We have started a Facebook group and an Instagram page for Antique and Vintage fishing tackle. Facebook group Antique Fishing Tackle is for items of tackle that are 100 plus years old. It’s an open group and anyone can post.
The Instagram page is Antique_vintage_fishing_tackle and the idea is to have a new item posted everyday.
Men of Trent will give a history of the Nottingham wooden fishing reel from it’s early beginnings. The book will pinpoint the various developments from the early bush reels, the strap backs, star backs and centre pins.
It will endeavour to help the reader understand this fascinating area of tackle collecting helping to identify the mundane run of the mill from the rare, and consequently valuable stars.
Many of you who know me are aware of the fact that I have been working on a book on the history of the Nottingham fishermen and tackle makers for many years now.
David Slater is one of the characters central to that work. Many people have asked me when the project will be completed, as they want to know more about the man and his work.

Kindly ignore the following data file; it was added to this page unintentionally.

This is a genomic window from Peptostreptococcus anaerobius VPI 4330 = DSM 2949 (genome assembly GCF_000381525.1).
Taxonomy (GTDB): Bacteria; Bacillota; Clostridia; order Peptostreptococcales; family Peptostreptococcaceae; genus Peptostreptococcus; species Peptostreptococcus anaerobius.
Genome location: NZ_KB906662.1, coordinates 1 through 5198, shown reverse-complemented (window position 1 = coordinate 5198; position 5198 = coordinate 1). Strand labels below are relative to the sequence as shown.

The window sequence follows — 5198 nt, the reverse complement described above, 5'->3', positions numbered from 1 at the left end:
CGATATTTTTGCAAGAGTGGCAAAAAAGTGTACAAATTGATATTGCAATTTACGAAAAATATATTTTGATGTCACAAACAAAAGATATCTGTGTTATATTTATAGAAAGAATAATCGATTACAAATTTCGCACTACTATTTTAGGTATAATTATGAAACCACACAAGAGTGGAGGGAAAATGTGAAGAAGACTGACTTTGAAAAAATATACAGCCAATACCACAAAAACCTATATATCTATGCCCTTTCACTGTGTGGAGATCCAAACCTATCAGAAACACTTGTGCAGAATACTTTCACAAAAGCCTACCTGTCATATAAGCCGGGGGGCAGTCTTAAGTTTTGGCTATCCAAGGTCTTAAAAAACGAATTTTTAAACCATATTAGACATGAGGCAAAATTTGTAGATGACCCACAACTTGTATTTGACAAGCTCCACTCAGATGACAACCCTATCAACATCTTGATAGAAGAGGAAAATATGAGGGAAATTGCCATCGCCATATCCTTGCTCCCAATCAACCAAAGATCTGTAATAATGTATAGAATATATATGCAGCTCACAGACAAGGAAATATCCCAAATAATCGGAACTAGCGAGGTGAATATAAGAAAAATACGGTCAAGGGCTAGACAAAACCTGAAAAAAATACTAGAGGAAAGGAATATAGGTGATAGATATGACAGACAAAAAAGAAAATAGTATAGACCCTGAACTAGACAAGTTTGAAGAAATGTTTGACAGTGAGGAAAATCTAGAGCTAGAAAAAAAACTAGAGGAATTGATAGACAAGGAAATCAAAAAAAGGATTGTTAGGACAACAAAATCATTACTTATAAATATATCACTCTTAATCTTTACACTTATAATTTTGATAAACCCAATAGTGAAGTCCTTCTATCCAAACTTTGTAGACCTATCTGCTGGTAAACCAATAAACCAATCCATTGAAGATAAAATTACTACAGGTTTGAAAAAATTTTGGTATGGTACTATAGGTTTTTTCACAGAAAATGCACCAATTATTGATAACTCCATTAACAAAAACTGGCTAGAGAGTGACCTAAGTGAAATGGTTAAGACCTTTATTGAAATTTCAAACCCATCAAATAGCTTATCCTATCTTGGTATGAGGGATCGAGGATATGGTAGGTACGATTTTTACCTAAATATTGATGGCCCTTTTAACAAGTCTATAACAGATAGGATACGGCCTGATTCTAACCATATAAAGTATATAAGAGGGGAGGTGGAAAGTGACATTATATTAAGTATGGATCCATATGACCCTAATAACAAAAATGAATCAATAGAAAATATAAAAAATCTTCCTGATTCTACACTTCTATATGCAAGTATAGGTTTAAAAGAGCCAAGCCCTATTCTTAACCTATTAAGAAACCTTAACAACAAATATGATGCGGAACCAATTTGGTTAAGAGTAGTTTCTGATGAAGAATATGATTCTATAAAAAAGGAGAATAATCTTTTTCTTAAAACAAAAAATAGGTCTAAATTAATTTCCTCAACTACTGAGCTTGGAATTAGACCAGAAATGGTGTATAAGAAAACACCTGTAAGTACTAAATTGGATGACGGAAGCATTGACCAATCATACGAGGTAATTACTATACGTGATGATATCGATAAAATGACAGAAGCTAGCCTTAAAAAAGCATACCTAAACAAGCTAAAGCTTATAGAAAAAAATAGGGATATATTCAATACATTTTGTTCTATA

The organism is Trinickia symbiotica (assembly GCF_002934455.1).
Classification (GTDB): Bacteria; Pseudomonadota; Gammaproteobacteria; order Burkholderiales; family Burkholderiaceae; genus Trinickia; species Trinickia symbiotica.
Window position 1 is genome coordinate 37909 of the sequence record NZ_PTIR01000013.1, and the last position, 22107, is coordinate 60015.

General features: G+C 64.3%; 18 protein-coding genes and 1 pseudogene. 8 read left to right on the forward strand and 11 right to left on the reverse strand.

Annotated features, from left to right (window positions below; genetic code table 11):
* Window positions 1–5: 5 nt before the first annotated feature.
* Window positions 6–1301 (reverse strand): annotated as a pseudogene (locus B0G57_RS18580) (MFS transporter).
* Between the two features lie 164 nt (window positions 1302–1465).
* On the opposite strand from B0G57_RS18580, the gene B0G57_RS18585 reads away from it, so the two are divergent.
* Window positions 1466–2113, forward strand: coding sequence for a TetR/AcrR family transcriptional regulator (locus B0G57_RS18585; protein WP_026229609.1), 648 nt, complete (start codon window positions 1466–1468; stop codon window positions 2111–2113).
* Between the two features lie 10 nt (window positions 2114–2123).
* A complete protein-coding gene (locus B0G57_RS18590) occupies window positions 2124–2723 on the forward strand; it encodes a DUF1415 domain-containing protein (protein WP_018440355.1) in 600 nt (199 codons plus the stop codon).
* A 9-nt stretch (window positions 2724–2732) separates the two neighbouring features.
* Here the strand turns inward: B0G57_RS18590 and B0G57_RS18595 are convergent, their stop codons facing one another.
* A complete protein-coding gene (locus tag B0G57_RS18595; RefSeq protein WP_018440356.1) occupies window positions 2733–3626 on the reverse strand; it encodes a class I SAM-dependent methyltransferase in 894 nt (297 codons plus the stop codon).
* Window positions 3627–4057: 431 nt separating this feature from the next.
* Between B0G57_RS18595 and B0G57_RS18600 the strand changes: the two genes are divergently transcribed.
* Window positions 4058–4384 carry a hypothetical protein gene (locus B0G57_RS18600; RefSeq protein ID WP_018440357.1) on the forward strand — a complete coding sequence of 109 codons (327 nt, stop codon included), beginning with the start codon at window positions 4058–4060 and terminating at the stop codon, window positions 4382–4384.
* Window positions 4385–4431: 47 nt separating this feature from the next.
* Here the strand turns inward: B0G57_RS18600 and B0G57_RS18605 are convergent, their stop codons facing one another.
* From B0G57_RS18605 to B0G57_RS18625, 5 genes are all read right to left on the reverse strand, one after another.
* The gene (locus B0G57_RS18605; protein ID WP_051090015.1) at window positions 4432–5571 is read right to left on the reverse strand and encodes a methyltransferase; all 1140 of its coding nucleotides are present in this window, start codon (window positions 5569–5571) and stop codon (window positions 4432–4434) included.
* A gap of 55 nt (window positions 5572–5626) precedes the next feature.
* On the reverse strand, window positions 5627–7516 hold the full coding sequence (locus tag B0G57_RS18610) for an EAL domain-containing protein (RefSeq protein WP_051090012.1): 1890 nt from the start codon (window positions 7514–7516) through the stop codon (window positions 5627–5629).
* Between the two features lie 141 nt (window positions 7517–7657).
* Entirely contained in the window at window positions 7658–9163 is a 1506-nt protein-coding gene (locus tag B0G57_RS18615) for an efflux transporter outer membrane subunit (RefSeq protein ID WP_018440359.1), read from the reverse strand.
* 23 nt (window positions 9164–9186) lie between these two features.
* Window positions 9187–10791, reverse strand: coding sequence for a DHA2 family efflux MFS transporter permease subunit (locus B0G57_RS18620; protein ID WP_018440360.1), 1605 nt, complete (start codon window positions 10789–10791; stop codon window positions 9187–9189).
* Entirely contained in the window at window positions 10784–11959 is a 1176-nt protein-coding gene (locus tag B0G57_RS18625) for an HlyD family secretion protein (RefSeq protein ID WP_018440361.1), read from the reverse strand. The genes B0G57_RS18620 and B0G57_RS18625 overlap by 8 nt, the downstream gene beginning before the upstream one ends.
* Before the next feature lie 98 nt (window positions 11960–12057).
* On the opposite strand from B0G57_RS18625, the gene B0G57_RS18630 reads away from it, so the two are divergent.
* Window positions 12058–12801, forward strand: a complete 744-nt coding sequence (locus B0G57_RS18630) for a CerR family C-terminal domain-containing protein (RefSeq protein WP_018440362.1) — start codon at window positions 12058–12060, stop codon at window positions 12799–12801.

The short answer is that it is nowhere near ready and there is still an unbelievable amount of research to be carried out. So in the meantime for those readers who do not know who he was – an introduction.
Alfred John Tay was a float maker in Victoria Street Redditch when he invented a rather ingenious method that would enable the angler to change from one type of float to another quickly.
Hi invention, a double loop staple — a bit like a paper clip, also combined a pin to loop the line around so that the depth at which a float was fished could be easily changed.
“Why collect tackle from Aberdeen?” is a question I am sometimes asked. Well – I was brought up in the area, fishing mostly on the rivers Don and Deveron, so when I started collecting it seemed to be the most obvious place to concentrate on.
I had a brief flirtation with Hardy tackle but luckily managed to trade most of that on a couple of years ago. I still get tempted by some of those wonderful Perth style wooden reels, Sun and Planets and, oh yes, a Malloch trout in a biscuit barrel case and a Pirn would be nice too! But in the main I stick to Aberdeen tackle and the old tackle catalogues.
So why collect tackle from a particular area? An advantage is that your collection can comprise the whole spectrum of piscatorianna, rods, reels (including fly and spinning), flies, lures, gaffs, nets, ephemera etc. You could amass a selection of the major British manufacturers.